The fuel pump power is sourced via this heavy gauge lead, which comes from the fuel pump relay.
On the left is the in-tank electric fuel pump, which gets the power source in red and a black ground to the body/chassis via the fuel gauge sending unit. The fuel gauge sending unit lead is from the Camaro’s wiring harness. The pressure, vent, and return hoses are connected to the pump.
Here’s the complete Aeromotive fuel tank package with all of the connections, lines, and straps. Everything needs to be wired and plumbed before the tank is put in place since it’s impossible to reach once the tank is installed. The tank may be made from stamped steel, but the silver powdercoat gives it an attractive and durable finish.
The tank is light and easy to lift into place with a transmission jack (taking care not to dent or scratch the tank) or your God-given strength. It is always good to have a helper to secure the tank straps while you’re holding the tank in place. There’s no need to use a vented gas cap since the fuel tank is already vented.
The tank straps sport rubber insulators, which prevent the metal strap from digging into the tank, scratching it, or worse, causing a leak.
Newly Released Gen II Stealth Tanks from Aeromotive
As mentioned, Aeromotive launched a new generation of their Stealth line of tanks, and the changes are impressive. The biggest change is Aeromotive’s patented and award-winning Phantom in-tank technology that enables a quiet, high-flow EFI fuel pump and baffle to maintain an abundance of fuel around the pump while ensuring consistent fuel delivery and driveability, even in low-fuel conditions.
Aeromotive’s Gen II Stealth tanks offer outlet and return ports along with power terminals in the original locations. This design enables flush installation to the vehicle floor and will not require strap modifications or spacers.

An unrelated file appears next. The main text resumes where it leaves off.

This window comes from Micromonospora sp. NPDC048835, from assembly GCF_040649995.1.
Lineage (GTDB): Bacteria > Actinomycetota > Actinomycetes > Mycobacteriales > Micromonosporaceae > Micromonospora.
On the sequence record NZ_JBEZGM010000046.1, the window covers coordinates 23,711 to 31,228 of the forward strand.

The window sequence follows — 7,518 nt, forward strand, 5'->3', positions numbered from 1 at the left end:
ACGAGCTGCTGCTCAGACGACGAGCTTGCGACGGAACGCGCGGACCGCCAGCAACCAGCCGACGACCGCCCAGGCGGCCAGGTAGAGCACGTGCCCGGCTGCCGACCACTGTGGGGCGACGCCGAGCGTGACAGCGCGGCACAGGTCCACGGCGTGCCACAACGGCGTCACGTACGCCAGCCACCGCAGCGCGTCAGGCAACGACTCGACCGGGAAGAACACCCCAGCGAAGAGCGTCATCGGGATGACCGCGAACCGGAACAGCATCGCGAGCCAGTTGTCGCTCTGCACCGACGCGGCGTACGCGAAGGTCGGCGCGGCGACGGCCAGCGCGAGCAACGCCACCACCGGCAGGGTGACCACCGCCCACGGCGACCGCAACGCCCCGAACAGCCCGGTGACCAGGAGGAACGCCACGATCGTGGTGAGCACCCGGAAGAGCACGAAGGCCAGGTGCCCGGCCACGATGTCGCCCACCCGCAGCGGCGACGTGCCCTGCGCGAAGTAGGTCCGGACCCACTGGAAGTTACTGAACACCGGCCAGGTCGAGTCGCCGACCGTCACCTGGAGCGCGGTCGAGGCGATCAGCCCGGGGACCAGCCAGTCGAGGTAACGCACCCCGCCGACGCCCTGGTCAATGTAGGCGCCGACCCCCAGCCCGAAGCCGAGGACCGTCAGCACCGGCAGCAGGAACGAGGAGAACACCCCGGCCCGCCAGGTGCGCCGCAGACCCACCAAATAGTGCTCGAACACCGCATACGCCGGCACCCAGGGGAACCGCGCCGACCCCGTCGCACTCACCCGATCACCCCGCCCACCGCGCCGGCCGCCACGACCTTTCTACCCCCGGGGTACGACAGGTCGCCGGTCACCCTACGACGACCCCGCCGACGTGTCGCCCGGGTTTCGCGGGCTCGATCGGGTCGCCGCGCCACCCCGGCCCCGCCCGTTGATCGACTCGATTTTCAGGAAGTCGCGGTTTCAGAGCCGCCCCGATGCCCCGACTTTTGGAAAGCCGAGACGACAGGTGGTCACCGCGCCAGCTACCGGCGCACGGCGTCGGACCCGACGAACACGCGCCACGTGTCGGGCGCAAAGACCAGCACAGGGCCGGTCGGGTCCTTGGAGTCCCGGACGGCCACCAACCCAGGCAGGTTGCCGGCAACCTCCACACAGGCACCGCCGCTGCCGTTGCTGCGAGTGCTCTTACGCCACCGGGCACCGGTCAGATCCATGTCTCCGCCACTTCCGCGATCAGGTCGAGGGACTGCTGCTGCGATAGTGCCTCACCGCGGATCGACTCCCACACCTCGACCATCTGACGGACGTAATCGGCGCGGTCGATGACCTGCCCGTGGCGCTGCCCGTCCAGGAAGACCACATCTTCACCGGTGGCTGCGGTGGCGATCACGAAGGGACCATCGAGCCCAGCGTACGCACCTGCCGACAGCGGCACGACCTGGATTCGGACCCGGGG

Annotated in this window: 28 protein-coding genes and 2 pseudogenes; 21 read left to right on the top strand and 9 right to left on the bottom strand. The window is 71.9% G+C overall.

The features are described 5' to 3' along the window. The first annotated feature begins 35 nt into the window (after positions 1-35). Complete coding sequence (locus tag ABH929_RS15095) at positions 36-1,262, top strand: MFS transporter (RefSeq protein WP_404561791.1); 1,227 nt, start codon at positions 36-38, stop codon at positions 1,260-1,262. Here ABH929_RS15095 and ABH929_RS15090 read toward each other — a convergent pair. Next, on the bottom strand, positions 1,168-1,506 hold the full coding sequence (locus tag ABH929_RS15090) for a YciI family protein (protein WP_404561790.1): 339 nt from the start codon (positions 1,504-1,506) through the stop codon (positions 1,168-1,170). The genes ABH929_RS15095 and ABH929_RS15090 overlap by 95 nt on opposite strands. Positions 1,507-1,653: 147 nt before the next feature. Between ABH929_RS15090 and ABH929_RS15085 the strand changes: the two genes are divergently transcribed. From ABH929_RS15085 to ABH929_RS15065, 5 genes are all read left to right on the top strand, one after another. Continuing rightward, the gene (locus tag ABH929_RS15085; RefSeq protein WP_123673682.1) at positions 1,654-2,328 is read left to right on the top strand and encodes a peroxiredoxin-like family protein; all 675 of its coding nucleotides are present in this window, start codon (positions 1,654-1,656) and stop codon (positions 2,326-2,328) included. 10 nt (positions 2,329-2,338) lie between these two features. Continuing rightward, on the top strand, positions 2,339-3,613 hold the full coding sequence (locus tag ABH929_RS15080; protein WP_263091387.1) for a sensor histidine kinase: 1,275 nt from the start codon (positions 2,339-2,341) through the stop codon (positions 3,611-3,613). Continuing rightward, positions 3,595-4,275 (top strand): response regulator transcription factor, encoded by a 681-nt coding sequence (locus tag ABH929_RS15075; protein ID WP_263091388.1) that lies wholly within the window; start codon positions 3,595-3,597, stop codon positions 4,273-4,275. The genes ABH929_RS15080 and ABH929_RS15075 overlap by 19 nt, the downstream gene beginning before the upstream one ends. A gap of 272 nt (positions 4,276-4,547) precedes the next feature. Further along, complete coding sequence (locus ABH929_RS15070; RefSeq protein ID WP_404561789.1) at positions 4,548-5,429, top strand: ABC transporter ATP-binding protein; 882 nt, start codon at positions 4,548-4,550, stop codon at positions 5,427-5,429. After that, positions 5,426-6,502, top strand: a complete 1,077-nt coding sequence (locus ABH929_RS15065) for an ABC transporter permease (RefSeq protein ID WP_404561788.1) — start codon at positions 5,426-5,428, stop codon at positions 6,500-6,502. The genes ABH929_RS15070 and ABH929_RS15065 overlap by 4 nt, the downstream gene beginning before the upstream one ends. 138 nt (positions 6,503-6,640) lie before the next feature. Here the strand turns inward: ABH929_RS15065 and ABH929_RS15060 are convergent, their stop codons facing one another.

All Gen II Stealth tanks arrive completely assembled and ready to go. The fuel pump, fuel level sending unit, and fuel/electrical bulkhead are already installed, which saves a ton of time. If you have a carbureted fuel system you may still opt for the Aeromotive Gen I tank and, since it’s already fully baffled, you’ll be all set if you decided to add EFI at a later date.
The biggest visual change is that the Gen II tank uses the factory fuel sending location for the fuel inlet and outlet which greatly simplifies the installation. This is also where you supply power for the pump and pick up the signal from the integrated sending unit.
The foam and the bladder system (which can incorporate check valves) ensures fuel stays around the pump even in hard cornering.
The 200-lph version of this tank can support 600 hp (EFI) and up to 750 hp (carbureted), all for just under $500. If you need more fuel for bigger power they offer a 340-lph version as well.
Since the Gen II tanks come fully assembled we thought you might like to see what’s going on inside. The foam and bladder system was previously seen only in high-end racing fuel cells, but with the Phantom tank this system can now keep your Chevy supplied with plenty of fuel, even under hard cornering and acceleration.
Installation, plumbing, and wiring for the new generation of Stealth tanks is as easy as it was with the previous generation.
Photography by Jim Smart and courtesy of Aeromotive